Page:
Lent is a season for change and growth.  Lent begins on Ash Wednesday when Catholics will receive ashes on their heads.  The season concludes on Wednesday, April 13th. The 40 days of Lent are a reminder of Jesus of Nazareth and his withdrawal into the desert for forty days, when he dies on the cross, and is an anticipation of the great feast of Easter.  For the faithful, Lent is a time to change and grow closer to God.

The 40-day period is called Lent after an “old English word meaning ‘lengthen'” since the time of daylight is gradually getting longer as we approach summer.

As Lent begins, the vestments of the priests who preside at Mass will now be purple, and Catholics in the past were required to practice fasting and abstinence during these forty days.  Now the Lenten fast days for Catholic adults in good health age 18 to 59 are Ash Wednesday and Good Friday. Catholics age 14 and older are asked to abstain from eating meat on Lenten Fridays.

Typically, during Lent, we give up candy and sometimes desserts and alcohol too. Young children would so eagerly search for their candy baskets on Easter Sunday morning, since they had gone without candy for 40 days.

Now however, some people focus on doing something new, taking up a new hobby, a charity, a good deed, like helping a neighbor or elderly grandparent, doing more tasks and chores at home, and for children, spending more play time with a sibling.

Change and Grow in Lent

The concept of “change and grow” is a time to “turn away” from our sinful ways and turns toward God, focusing on making worthwhile changes in our lives that will lead to our continual growth in prayer, charity, love of God and service to and with others.

Imagine taking a daily walk as a Lenten practice. Not only will you be in better physical shape, but the quiet walk might help you notice a new flower, a bird, clouds in the sky, an elderly neighbor you never noticed.

Trading in some TV time to volunteer at a local charitable organization such as a food pantry, making meals for Seniors, helping at a literacy program for those unable to read might lead to real change in our lives, not only noticing but working with and helping others in need.

Christ Has No Hands But Ours

Christ Has No Hands But Our OwnThere is an old saying, “Christ has no hands but ours.” During a bombing riad by Allied Forces in World War II a statue of Jesus was hit. The head, arms, and other parts of the statue of Jesus were blown off.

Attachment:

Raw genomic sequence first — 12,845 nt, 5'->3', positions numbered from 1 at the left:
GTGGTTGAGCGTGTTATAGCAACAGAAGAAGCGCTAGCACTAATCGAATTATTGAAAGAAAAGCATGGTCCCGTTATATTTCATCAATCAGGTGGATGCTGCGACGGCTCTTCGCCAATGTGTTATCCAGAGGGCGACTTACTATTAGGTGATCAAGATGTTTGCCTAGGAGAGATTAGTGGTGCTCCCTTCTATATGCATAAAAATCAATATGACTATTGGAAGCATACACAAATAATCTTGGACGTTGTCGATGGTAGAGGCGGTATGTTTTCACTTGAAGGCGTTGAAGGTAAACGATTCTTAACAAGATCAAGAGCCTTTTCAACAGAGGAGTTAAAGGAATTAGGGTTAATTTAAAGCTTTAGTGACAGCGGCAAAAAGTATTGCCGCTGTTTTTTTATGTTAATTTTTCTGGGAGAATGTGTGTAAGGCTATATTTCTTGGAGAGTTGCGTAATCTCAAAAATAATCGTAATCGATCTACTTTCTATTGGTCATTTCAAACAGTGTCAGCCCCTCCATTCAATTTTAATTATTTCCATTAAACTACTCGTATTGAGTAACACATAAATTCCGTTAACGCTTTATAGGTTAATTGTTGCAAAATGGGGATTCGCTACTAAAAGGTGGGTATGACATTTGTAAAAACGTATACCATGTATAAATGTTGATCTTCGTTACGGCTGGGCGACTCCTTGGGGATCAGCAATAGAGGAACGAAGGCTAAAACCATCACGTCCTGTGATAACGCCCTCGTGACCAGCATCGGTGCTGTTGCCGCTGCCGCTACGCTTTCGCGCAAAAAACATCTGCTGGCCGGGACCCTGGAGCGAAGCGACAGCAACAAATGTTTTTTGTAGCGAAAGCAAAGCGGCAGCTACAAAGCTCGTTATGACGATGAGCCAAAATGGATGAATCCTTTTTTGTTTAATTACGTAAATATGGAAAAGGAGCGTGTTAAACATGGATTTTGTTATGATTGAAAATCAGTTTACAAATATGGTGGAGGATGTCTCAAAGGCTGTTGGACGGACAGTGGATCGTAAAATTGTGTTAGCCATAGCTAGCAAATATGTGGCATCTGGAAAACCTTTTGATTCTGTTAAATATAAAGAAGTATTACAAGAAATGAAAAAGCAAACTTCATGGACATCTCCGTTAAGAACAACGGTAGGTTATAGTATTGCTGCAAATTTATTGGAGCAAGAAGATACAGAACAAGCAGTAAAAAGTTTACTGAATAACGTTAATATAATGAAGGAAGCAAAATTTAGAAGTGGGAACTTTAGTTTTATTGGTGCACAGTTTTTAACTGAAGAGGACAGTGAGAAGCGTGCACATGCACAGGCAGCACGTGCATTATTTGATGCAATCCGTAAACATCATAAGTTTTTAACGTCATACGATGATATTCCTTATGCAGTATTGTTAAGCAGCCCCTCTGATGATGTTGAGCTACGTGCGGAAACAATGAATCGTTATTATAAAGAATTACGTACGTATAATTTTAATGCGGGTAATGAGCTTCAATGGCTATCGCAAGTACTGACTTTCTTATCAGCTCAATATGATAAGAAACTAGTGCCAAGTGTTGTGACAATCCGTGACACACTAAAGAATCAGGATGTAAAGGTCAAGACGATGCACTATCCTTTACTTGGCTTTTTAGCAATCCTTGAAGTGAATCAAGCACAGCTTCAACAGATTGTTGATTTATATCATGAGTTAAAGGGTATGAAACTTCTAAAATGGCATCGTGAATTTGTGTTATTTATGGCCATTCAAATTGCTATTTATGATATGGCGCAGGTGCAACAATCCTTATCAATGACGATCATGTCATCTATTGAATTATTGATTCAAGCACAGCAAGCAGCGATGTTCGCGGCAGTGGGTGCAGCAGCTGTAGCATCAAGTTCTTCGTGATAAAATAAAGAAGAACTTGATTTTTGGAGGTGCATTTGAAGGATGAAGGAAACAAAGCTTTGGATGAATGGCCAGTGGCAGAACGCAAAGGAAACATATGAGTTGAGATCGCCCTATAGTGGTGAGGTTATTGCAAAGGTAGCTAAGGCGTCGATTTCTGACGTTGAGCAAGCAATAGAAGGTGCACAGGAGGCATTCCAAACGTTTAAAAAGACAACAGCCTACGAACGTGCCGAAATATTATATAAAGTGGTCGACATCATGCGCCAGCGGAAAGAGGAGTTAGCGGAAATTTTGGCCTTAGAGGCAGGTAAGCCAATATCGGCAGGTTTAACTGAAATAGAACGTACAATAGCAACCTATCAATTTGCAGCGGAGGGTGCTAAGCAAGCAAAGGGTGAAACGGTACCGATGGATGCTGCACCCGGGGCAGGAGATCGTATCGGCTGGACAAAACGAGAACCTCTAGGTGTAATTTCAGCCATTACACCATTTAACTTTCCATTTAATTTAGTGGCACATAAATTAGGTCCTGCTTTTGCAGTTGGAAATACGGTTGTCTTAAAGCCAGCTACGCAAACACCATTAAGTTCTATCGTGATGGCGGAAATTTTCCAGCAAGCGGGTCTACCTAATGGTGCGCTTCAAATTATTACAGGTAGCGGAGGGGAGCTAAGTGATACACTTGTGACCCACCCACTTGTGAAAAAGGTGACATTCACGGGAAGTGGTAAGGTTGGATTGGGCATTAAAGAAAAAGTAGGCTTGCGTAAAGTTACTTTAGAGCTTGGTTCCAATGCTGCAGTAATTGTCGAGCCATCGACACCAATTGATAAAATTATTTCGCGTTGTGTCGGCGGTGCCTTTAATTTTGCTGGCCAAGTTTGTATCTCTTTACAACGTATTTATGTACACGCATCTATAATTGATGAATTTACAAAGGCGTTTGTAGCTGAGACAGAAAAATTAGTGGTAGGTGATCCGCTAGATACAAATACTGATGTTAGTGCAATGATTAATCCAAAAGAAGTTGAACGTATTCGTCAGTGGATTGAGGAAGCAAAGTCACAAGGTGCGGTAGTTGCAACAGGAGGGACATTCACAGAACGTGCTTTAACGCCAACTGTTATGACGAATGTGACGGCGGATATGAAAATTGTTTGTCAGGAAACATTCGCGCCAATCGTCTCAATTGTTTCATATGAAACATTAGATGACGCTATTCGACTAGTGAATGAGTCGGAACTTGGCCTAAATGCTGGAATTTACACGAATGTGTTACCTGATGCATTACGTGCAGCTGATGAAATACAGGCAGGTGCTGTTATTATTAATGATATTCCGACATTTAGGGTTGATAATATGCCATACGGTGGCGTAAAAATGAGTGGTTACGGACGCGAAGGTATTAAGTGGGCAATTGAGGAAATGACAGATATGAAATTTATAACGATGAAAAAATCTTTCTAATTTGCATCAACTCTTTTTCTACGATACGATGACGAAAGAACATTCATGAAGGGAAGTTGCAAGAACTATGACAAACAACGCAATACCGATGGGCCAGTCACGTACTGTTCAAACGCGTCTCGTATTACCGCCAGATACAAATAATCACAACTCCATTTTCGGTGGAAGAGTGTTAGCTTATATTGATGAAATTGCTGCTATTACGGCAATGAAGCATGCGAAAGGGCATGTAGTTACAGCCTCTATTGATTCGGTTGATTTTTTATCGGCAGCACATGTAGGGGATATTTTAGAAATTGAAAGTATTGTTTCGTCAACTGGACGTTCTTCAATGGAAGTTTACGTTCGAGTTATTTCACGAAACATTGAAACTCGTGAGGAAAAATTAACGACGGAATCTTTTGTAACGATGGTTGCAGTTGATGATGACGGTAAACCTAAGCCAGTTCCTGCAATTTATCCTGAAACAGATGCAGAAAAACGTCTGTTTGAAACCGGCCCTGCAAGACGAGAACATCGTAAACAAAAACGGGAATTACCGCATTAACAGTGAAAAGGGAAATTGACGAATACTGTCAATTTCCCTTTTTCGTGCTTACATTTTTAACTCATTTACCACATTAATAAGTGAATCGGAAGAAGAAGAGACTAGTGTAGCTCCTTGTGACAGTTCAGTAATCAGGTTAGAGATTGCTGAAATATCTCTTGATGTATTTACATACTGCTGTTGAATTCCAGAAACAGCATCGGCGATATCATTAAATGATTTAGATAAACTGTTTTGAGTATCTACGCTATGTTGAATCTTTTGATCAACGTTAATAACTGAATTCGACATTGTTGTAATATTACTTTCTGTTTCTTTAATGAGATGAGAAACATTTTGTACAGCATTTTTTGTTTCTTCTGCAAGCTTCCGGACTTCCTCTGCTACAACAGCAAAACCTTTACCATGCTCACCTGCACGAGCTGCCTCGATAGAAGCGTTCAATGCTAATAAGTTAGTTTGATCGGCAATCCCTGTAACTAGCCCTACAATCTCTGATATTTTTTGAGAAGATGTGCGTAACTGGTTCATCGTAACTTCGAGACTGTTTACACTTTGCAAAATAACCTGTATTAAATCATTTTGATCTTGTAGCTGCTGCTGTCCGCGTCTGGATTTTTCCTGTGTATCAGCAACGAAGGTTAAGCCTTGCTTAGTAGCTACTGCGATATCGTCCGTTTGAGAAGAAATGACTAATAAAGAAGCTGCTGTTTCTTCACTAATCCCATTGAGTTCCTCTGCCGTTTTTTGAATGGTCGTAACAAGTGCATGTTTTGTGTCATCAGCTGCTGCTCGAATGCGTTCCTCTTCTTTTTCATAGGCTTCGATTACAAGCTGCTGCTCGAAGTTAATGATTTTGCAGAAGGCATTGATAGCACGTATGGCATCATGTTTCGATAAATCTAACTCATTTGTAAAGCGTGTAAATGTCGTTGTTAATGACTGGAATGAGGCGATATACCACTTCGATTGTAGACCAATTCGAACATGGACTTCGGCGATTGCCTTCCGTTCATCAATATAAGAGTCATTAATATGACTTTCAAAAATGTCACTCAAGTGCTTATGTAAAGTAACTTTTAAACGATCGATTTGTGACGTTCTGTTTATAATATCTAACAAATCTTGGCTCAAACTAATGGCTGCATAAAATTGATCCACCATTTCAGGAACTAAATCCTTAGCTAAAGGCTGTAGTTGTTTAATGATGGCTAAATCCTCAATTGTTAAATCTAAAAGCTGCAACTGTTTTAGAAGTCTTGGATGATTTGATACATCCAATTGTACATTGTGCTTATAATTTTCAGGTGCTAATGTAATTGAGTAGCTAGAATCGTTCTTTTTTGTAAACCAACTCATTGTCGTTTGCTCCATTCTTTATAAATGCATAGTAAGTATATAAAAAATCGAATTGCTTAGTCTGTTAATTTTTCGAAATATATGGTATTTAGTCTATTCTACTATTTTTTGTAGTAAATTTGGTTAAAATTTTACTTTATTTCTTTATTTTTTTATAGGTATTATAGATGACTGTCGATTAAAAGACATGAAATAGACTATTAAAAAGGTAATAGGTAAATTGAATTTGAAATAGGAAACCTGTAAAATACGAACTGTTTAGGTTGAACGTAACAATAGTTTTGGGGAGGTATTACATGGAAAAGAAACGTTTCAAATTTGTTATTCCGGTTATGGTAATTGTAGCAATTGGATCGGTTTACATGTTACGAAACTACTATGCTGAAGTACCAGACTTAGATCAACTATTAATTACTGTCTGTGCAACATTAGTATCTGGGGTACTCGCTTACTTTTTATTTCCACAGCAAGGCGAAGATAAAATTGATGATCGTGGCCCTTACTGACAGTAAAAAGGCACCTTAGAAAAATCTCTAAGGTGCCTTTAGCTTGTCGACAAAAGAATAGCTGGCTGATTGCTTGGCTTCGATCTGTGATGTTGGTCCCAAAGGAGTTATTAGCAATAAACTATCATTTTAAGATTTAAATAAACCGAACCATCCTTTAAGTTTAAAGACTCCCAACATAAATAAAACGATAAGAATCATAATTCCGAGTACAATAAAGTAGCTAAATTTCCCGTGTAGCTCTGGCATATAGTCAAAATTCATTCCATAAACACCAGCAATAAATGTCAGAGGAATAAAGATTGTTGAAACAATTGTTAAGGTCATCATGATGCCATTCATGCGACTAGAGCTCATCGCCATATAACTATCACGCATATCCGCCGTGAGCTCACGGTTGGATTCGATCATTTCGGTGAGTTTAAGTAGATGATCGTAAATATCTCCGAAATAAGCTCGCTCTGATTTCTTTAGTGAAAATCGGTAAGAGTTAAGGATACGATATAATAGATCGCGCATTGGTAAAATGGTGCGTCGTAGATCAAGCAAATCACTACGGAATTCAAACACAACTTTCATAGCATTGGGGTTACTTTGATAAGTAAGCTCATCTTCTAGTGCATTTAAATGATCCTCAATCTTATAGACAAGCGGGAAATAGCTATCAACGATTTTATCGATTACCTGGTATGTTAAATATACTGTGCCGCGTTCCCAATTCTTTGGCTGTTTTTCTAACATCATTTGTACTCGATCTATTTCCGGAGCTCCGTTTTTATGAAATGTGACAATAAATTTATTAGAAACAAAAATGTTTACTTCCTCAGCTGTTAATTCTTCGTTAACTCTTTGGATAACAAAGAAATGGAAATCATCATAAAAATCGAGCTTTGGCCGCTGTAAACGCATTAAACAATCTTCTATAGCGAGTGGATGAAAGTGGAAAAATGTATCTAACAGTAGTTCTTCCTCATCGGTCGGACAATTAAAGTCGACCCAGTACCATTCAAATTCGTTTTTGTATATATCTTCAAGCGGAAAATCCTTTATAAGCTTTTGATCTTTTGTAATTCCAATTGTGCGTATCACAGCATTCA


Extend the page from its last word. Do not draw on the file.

After the war was over, the German people came out and attempted to find the pieces of statue and begin the repair. Under the rubble they found the head of Jesus and other pieces but the arms of Jesus that were on the statue could not be found.

The people decided to place a plaque with the surviving parts of the statue and part of the saying reads “I have no hands but yours to do my work today.”

The words on the plaque continue. “I have no feet but your feet to lead men on the way. I have no tongue but your tongue to tell men how I died. I have no help but your help to lead them to my side.”

This Lent consider putting into action the words on this plaque. There are many ideas on the Daylesford Abbey website, https://daylesford.org/norbertines/daylesford-abbeys-new-website/

Lent at Daylesford Abbey

Praying with the Norbertine priests for morning prayer, and midday and evening prayer too, is an option as is celebrating Mass with them on weekdays and Sundays.

Another option is going on a retreat at Daylesford Abbey or arranging to bring a group to the abbey for a Lenten group retreat. Walking and praying the outdoor Stations of the Cross is especially appropriate during your Lenten journey, as we remember and reflect on Jesus’s journey to his cross.

Volunteering in the Daylesford Abbey Outreach Ministry is an action-oriented way to be the “hands of Jesus.” Bringing non-perishable food each Sunday to their Mass helps support St. Gabriel’s Food Cupboard, http://www.hungercoalition.org/food-pantries/st-gabriel-food-cupboard-0

Helping the Norbertine priests with the Bethesda Project,  https://www.bethesdaproject.org/ both in collecting and delivering casseroles each month and with a special collection throughout Lent and Holy Week.